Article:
Last month researchers at Columbia University discovered a new class of security flaws that could allow hackers to remotely control printers over the internet. The discovery even indicated that hackers could cause actual physical damage to the device by heating up its fuser to dangerous levels, possibly causing a fire.
The exploit made known in the report was based on HP LaserJet printers that allow firmware upgrades through a "Remote Firmware Update" process. Because the printers don't verify the source, and because firmware updates don't come packed with a signature, anyone can send a virus-laden document to the printer which would instruct the printer to erase its current firmware and install a malware-laced version. Hackers can even do this on printers configured to accept print jobs via the Internet.
Once news of a potential hacker-ignited fire began to circulate, HP quickly retaliated to the Columbia University finding, stating that a potential fire stemming from a firmware change was false. "HP LaserJet printers have a hardware element called a 'thermal breaker' that is designed to prevent the fuser from overheating or causing a fire," HP said in a statement. "It cannot be overcome by a firmware change or this proposed vulnerability."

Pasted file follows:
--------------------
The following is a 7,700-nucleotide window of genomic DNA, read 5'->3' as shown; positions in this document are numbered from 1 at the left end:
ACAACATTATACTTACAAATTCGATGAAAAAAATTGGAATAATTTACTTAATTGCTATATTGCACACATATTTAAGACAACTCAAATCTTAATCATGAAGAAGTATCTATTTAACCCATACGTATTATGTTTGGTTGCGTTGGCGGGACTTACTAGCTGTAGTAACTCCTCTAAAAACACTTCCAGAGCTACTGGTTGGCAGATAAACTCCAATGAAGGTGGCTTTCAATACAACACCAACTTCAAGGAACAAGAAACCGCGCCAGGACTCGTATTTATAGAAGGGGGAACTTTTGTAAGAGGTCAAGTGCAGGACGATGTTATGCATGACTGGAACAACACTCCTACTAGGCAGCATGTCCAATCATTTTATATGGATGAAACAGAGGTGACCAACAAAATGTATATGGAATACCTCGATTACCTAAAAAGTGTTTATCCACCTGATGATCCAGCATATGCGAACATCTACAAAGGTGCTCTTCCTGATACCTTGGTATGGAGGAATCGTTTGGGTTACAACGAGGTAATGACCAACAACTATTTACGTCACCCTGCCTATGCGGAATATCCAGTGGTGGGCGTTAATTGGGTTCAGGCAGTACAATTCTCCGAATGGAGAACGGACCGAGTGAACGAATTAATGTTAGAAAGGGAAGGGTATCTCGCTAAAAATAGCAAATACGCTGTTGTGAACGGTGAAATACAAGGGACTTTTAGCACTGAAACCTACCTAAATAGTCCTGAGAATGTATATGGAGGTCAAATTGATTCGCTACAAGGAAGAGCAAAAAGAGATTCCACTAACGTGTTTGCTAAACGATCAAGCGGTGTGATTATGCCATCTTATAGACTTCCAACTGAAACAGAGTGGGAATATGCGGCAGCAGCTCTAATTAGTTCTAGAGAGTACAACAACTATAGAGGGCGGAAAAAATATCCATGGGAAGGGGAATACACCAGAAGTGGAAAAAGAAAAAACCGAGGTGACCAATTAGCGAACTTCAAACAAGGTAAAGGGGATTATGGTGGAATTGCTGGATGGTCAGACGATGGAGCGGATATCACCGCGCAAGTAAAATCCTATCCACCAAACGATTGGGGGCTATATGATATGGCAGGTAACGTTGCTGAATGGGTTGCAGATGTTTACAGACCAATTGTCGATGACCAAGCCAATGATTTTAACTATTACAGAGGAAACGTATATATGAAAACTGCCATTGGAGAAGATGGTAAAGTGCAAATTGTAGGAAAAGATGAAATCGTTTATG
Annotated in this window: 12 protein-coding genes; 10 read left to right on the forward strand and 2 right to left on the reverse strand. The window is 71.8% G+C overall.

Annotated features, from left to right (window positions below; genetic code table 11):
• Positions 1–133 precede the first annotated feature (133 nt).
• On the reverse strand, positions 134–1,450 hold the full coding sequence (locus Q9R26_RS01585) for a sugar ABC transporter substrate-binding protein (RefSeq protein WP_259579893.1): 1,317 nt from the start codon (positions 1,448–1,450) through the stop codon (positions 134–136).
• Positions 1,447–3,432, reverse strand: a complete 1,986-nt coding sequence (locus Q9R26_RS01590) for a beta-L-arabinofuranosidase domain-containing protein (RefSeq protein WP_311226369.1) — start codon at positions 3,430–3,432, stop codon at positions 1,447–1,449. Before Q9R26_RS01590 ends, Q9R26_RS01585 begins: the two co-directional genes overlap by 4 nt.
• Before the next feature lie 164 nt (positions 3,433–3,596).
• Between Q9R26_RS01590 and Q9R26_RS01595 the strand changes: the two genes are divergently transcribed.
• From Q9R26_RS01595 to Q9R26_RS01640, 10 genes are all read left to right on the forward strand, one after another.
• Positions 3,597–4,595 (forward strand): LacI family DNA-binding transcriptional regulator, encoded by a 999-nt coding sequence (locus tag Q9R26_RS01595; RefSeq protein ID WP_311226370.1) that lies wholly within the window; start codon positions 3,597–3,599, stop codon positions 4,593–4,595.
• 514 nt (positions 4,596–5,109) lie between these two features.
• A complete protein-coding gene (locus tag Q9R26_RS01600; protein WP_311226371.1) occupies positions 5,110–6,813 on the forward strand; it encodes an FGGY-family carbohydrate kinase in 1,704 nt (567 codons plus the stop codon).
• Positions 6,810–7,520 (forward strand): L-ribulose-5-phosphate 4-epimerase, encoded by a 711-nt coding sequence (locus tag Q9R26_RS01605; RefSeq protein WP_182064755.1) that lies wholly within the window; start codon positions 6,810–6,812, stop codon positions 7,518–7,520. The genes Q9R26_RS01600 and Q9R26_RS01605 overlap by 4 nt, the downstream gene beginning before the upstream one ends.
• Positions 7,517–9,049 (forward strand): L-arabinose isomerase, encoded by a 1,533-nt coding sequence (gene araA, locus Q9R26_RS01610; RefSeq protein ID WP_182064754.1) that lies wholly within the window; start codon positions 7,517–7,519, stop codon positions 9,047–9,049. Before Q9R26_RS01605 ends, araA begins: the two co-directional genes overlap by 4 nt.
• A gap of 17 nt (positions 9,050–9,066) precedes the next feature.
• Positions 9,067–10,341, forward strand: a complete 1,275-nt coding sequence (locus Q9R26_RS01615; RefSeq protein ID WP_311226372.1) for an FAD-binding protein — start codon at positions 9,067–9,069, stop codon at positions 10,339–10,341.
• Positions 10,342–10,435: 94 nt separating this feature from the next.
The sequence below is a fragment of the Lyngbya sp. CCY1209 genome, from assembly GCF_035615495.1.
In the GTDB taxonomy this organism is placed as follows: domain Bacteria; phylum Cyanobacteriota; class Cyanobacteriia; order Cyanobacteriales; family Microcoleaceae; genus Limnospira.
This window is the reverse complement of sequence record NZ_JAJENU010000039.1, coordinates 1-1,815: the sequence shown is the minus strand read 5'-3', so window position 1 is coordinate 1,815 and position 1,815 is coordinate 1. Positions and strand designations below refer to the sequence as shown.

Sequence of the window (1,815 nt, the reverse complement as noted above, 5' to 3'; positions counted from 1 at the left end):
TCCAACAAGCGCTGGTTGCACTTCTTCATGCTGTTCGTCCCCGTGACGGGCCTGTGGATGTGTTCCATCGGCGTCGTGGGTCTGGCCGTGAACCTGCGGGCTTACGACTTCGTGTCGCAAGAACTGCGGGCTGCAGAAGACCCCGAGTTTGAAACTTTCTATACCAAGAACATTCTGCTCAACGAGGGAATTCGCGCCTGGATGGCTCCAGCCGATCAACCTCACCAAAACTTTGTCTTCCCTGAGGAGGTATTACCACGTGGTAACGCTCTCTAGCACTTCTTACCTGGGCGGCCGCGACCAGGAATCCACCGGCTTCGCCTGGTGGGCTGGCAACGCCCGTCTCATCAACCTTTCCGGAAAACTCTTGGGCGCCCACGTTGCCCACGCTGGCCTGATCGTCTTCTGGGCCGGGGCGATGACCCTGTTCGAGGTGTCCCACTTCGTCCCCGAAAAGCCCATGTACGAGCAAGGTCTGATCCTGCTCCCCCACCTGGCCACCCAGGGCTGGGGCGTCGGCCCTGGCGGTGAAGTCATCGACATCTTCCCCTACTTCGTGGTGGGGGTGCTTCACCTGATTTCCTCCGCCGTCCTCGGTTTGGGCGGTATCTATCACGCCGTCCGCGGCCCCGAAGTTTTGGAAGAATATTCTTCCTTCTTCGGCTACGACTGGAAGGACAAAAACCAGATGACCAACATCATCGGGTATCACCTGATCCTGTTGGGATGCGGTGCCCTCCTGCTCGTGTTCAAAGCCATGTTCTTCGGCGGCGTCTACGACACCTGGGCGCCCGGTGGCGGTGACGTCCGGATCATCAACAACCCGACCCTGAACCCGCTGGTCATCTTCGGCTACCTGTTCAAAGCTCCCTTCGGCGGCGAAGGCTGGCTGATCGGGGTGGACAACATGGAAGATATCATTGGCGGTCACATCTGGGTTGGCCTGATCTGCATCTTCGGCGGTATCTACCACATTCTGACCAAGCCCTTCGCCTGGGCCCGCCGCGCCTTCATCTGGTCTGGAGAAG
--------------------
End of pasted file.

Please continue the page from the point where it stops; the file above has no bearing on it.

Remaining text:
"While HP has identified a potential security vulnerability with some HP LaserJet printers, no customer has reported unauthorized access," the company added. "The specific vulnerability exists for some HP LaserJet devices if placed on a public internet without a firewall. In a private network, some printers may be vulnerable if a malicious effort is made to modify the firmware of the device by a trusted party on the network. In some Linux or Mac environments, it may be possible for a specially formatted corrupt print job to trigger a firmware upgrade."
As promised, HP has finally released a firmware upgrade to mitigate the security issue. The company also said that as of December 23, no customer reports of unauthorized access have been reported. "HP reiterates its recommendation to follow best practices for securing devices by placing printers behind a firewall and, where possible, disabling remote firmware upload on exposed printers," HP said in a statement.